The Brasscock feels the project outlined below is a super idea and well worthy of interest and support and indeed participation.
On Wednesday, 24th September at 6.30pm, Waterford City Council Central Library will be the venue for the inaugural meeting of the Waterford Food Producer’s Network. The group will meet on the last Wednesday of each month and aims to encourage and facilitate back-garden, allotment and community-based food production in Waterford city and county.
The network is being established by local author and Irish Times contributor Michael Kelly who also runs courses on growing/rearing food in Dunmore East. “People are mad keen to get involved in producing their own food but often don’t know where to start,” says Kelly. “The aim of this network is to create a community of growers and to provide a forum where like-minded people can get together to listen to experts on food production and share information and ideas.”
Each month the group will hear a talk on some area of food production (e.g. what vegetables to grow and when; keeping hens, pigs or bees; growing tomatoes; making compost, milking a goat etc) or food issues (e.g. slow food, sustainability, the impact of food on climate etc). There will also be more informal discussions and the network will facilitate a “virtual” marketplace where members can barter excess produce.
The monthly meeting of the network is free and open to food producers at all levels, i.e. to people with lots of land and none; from the person interested in growing some herbs on a balcony to self-sufficient smallholders and commercial organic growers. There are plans for a web-based forum for members as well as ad-hoc events, garden visits and training courses.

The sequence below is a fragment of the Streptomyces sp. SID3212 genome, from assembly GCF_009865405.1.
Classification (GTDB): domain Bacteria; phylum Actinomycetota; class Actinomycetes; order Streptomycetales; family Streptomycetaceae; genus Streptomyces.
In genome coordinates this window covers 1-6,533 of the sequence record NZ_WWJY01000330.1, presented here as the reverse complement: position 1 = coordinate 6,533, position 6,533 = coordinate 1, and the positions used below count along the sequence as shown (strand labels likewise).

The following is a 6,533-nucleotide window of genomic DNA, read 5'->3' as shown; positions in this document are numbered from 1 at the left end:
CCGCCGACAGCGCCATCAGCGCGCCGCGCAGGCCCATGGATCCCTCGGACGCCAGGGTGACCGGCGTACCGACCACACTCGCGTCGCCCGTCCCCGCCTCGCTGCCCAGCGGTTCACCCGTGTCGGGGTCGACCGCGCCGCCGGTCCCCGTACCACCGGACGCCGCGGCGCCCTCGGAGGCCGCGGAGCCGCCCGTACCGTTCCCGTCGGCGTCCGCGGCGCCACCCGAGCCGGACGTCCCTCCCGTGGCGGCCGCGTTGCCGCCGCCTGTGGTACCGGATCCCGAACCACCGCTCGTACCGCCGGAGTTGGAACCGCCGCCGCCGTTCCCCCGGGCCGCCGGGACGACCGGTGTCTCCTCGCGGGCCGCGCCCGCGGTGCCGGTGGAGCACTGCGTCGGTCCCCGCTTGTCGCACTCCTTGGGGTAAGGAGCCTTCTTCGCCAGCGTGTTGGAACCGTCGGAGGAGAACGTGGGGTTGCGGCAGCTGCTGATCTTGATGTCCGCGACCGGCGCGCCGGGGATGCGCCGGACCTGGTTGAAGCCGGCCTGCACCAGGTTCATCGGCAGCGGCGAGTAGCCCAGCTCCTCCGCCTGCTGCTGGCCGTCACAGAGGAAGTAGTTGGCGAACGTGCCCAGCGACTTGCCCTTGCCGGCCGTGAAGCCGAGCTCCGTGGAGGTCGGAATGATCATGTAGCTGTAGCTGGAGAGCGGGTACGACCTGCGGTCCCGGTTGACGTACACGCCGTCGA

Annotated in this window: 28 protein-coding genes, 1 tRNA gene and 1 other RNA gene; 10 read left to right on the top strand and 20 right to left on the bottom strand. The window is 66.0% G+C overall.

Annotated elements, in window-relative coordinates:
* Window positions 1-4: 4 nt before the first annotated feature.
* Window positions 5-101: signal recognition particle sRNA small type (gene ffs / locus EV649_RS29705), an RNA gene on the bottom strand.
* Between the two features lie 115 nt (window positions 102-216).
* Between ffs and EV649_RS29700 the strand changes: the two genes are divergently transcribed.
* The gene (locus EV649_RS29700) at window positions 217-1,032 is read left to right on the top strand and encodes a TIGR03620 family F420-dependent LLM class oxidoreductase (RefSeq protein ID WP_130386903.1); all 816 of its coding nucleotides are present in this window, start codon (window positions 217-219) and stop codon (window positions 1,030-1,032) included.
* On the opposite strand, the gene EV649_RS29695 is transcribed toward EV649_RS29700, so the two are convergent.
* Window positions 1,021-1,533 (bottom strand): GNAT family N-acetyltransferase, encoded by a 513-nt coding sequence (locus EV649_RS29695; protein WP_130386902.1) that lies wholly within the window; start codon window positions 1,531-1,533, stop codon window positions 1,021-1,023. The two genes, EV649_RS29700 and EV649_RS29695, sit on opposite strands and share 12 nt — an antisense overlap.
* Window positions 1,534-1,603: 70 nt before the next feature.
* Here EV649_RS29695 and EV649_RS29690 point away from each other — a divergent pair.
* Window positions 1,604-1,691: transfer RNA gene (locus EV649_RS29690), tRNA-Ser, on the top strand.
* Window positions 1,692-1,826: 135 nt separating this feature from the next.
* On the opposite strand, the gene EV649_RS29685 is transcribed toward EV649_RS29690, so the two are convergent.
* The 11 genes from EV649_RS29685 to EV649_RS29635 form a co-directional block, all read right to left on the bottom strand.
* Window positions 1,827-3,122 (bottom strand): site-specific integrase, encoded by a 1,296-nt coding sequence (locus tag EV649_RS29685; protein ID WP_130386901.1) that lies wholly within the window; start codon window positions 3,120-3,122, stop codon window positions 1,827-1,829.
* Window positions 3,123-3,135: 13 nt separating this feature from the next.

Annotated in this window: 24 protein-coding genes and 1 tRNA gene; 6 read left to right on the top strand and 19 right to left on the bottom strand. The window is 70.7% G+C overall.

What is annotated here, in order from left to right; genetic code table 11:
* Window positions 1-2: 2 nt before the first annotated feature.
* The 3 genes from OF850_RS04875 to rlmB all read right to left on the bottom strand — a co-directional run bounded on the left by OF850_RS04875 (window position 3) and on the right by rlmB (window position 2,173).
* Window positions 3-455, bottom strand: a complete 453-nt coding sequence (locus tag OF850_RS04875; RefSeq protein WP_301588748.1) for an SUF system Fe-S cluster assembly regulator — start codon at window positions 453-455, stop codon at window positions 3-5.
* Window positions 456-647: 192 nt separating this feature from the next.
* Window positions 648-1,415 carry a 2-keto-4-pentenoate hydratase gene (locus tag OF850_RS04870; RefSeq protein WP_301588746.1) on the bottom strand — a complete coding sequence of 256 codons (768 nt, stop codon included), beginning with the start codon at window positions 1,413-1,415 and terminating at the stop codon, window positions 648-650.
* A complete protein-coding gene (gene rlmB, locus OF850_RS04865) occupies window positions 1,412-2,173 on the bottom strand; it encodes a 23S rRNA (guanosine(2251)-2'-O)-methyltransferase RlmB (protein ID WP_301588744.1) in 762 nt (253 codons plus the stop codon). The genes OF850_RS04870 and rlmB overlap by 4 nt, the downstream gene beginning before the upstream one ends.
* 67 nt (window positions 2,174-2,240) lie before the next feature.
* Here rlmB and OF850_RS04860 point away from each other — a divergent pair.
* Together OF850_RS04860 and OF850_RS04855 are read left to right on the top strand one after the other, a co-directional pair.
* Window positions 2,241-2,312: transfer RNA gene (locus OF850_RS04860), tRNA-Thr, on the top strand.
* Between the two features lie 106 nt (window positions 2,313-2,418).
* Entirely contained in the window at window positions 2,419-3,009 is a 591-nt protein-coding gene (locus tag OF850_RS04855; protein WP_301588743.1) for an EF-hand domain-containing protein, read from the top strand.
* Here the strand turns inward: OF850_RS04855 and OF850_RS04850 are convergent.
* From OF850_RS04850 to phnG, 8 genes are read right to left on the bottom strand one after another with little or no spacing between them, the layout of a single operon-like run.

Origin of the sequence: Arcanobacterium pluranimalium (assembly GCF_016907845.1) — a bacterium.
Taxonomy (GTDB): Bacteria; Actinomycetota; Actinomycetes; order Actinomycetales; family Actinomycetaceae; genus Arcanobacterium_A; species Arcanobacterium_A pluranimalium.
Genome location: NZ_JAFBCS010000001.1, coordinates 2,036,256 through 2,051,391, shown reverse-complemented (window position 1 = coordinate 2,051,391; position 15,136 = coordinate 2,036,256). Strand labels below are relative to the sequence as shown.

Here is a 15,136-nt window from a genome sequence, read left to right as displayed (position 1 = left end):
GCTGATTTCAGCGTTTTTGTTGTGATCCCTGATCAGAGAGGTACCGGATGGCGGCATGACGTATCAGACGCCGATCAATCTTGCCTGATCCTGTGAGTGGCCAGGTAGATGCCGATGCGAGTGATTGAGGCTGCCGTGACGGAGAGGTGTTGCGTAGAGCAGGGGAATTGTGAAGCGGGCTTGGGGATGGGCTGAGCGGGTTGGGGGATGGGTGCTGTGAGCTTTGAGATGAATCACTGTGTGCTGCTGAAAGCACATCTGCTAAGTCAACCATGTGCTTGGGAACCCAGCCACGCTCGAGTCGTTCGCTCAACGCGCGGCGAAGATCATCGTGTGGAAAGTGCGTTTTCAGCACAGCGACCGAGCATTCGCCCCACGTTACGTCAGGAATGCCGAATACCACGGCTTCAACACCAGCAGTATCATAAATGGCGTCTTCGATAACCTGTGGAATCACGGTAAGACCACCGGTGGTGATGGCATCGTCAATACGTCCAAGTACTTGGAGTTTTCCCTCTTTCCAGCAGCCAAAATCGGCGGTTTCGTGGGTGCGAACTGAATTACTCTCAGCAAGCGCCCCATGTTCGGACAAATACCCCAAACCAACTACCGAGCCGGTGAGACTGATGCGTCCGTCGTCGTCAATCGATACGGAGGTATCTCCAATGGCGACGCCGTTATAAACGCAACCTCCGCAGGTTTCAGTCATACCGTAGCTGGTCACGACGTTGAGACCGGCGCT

The inaugural meeting will focus on establishing what members want from the network and the formation of an enthusiastic steering group. The network also wants to hear from expert speakers who are interested in addressing the group, and in particular an organic vegetable expert who would commit to providing a monthly slot on what to grow in the month ahead.
“People are worried about the price of food and food quality,” says Kelly, “and there is unprecedented interest in producing organic food in back gardens and allotments. Producing your own food is a lifestyle choice that makes you feel more vibrant, alive and connected with your community and environment.” If you are interested in attending please email email@example.com or call 087 9871080. Michael Kelly’s blog on food and self-sufficiency, Tales from the Home Farm is at www.michaelkelly.ie
Here’s hoping this scheme/project takes root! A suggestion from the Brasscock fella is that those who are not inclined to do ‘the good-life’ thing by rolling up their sleeves themselves or get dug in to welly stuff might consider the option of leasing their back/side gardens for the purpose to those who would want to if only they could. The rent could be by way of a supply of produce grown in their garden. Maybe an energetic enthusiast could ‘corne’r a whole area of an estate of gardens. Gee, I can see this whole thing growing and growing and in the goodness of time bearing bountiful fruit (and veg).
Now we bring you another report from the wonderful WHAT programme of music. The column is a long time enthusiast and supporter of their pioneering work at the WRH. The Waterford Healing Arts Trust’s Healing Sounds music programme presented a live performance by Marian and Áine Mangaoang in Waterford Regional Hospital, on 7th April last for the benefit of patients, staff and visitors.